How flooring design contributes to healthy supportive aged-care environments
‘Safety isn’t expensive, it’s priceless” - Anon
Aged Care NZ Issue 01 2022
Slips and falls lead to thousands of injuries in New Zealand every year, with flooring surfaces playing a major part in many of these incidents. Assessing the risks and choosing flooring products that are slip-resistant and suitable for each application is therefore paramount for the designer and management team as it ensures the safety of users and a reduction to the risk level and likelihood of litigation.
When it comes to choosing products to be part of an aged care facility, the right products ensure a better, safer and cleaner environment for all who utilise the facility.
Flooring contributes to the design of healthcare facilities in a multitude of ways, contributing aesthetically to the overall look and feel of a facility, providing comfort for patients and staff, and working as a way-finding tool to designate areas.
At the same time, the flooring palette has to take into account the demands of each space.
The best way to approach these design areas is to decide on a style, such as a clinical or relaxed environment, and research colour trends and how colours affect emotion especially within mental health.
Designers need to consider the lifestyle, the overall feel required in the project, research products that are fit for purpose and that will provide sustainable slip resistance where required, the abrasion level of the flooring and wear layers, the ease of cleaning and ongoing cleaning and maintenance costs.
Ultimately a product is usually selected based on whether it is ‘fit for purpose’ or not.
Surfaces with a raised profile or heavy texturing, for example, should not be used in areas where wheeled traffic is expected, but it is recommended for floor safety in areas such as central kitchens and wet areas.
From floors that stand up to frequent spills, to an option that is adhesive-free, flooring products should be thoroughly tested to ensure that they meet the needs of different spaces in a healthcare or aged care project.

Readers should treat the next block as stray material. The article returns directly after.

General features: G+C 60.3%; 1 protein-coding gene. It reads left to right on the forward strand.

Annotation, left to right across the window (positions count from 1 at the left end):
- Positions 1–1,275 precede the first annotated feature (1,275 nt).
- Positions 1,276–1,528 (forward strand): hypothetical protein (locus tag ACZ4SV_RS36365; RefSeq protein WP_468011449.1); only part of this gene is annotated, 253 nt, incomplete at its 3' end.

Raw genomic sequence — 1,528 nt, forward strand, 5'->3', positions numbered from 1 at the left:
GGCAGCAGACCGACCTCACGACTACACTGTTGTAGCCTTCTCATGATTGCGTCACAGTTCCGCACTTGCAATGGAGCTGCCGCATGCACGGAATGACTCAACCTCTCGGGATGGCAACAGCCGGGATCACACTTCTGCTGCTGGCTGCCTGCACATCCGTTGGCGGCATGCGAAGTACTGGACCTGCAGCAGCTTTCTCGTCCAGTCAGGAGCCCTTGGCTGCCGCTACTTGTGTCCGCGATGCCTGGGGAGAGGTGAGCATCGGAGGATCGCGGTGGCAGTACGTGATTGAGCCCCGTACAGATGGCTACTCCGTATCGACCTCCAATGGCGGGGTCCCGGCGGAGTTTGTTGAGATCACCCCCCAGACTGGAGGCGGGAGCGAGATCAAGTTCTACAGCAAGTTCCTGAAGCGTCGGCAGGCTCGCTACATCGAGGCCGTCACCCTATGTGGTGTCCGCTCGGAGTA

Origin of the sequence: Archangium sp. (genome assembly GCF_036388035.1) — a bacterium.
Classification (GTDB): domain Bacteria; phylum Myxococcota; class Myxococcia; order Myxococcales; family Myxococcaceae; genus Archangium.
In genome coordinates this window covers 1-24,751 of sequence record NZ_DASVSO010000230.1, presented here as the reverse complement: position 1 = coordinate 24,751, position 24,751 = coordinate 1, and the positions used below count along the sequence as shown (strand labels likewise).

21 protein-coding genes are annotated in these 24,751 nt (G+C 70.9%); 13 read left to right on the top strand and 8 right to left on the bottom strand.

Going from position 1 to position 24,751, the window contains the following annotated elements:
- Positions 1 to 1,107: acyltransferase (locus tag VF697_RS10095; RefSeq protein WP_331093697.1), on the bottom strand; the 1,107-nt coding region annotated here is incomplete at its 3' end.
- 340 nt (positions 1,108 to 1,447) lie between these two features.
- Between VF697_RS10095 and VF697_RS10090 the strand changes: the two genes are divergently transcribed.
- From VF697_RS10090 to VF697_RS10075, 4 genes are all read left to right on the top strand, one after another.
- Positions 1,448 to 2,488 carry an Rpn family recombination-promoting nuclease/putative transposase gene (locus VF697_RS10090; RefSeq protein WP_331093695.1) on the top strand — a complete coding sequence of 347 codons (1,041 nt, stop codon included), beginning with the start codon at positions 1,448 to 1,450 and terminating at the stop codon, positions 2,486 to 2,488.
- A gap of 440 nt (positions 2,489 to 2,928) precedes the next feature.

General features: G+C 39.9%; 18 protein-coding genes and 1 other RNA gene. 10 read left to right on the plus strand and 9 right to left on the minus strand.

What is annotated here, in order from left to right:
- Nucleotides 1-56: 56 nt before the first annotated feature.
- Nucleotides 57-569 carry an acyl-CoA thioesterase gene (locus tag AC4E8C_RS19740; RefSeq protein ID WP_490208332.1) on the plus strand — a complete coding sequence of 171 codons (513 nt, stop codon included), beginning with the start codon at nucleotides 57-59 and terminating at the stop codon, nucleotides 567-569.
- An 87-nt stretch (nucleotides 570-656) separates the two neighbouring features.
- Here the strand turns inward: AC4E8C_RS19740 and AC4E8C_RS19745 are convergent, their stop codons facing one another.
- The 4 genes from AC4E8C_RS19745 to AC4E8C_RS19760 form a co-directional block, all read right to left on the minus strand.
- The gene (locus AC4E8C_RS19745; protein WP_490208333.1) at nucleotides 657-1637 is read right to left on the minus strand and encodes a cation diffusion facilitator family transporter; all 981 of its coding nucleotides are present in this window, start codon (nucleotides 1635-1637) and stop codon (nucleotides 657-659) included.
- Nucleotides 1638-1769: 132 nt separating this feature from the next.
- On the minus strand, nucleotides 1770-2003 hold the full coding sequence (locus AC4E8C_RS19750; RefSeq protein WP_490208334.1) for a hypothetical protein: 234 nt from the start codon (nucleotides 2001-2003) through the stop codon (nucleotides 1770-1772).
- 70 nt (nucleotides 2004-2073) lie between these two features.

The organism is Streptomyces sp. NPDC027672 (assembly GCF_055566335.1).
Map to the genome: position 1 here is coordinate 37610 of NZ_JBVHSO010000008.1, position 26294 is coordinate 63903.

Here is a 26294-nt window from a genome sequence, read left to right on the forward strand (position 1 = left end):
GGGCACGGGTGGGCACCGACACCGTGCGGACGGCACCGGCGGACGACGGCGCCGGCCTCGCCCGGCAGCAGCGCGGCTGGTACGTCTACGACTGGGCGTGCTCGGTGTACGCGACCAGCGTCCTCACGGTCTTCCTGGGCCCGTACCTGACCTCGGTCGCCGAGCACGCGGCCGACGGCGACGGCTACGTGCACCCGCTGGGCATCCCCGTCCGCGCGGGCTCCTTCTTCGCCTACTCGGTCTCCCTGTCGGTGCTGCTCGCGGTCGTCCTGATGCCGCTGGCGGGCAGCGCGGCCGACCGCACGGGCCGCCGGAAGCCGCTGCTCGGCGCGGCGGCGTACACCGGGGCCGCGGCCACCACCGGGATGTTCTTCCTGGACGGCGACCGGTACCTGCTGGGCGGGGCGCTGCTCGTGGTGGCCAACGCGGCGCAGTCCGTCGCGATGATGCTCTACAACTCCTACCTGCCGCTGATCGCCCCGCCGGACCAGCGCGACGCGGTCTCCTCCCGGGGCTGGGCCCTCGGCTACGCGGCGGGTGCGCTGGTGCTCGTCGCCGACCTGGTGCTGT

Slips and trips
Slips occur when a person’s foot lose traction with the ground surface due to wearing inappropriate footwear or when walking on slippery floor surfaces such as those that are highly polished, wet or greasy.
Trips occur when a person unexpectedly catches their foot on an object or surface. In most cases people trip on low obstacles that are not easily noticed such as uneven edges in flooring, loose mats, opened drawers, untidy tools or cables from electrical equipment.
Falls can result from a slip or trip but many also occur during falls from low heights such as steps, stairs and curbs or from an uneven surface in the flooring.
Selecting control measures – design of facilities
The best way to eliminate slips and trips is to build and design facilities with safety in mind.
The following should be considered during the floor design stage:
The role of PCBUs
PCBUs must manage the health and safety risks associated with slips and trips by eliminating the risk so far as is reasonably practicable, and if that is not reasonably practicable, minimising the risk so far as is reasonably practicable.
This involves a systematic approach to:
There are various ways to control the risk of slips and trips, listed below in order of their effectiveness (known as the hierarchy of control).
More than one control measure may be needed to provide the best protection.
Identifying slip and trip hazards
Common slip hazards include:
Common trip hazards include:
Controlling the risks of slipping
Floor treatments that improve slip resistance are those that increase the surface roughness of the flooring. The main floor treatments are sand blasting or grinding, chemical etching, coating with resins and using floor mats or adhesive anti-slip strips.
Examples of different floor types that may be suitable in an aged care setting include:
In addition to ensuring the best flooring options, when selecting and purchasing footwear – both for residents and staff – consider whether it has good slip resistant properties, in addition to any other required safety features. For example:
Carers and staff in aged care environments, both at aged care facilities and in homecare situations, owe a duty of care to the individuals under their care. This means that choosing a safe flooring solution is an important consideration when designing a building in aged care environments.
When it comes to choosing products to be part of a hospital facility or an aged care facility, the right products are going to ensure a better, safer and cleaner environment for all who utilise the facility.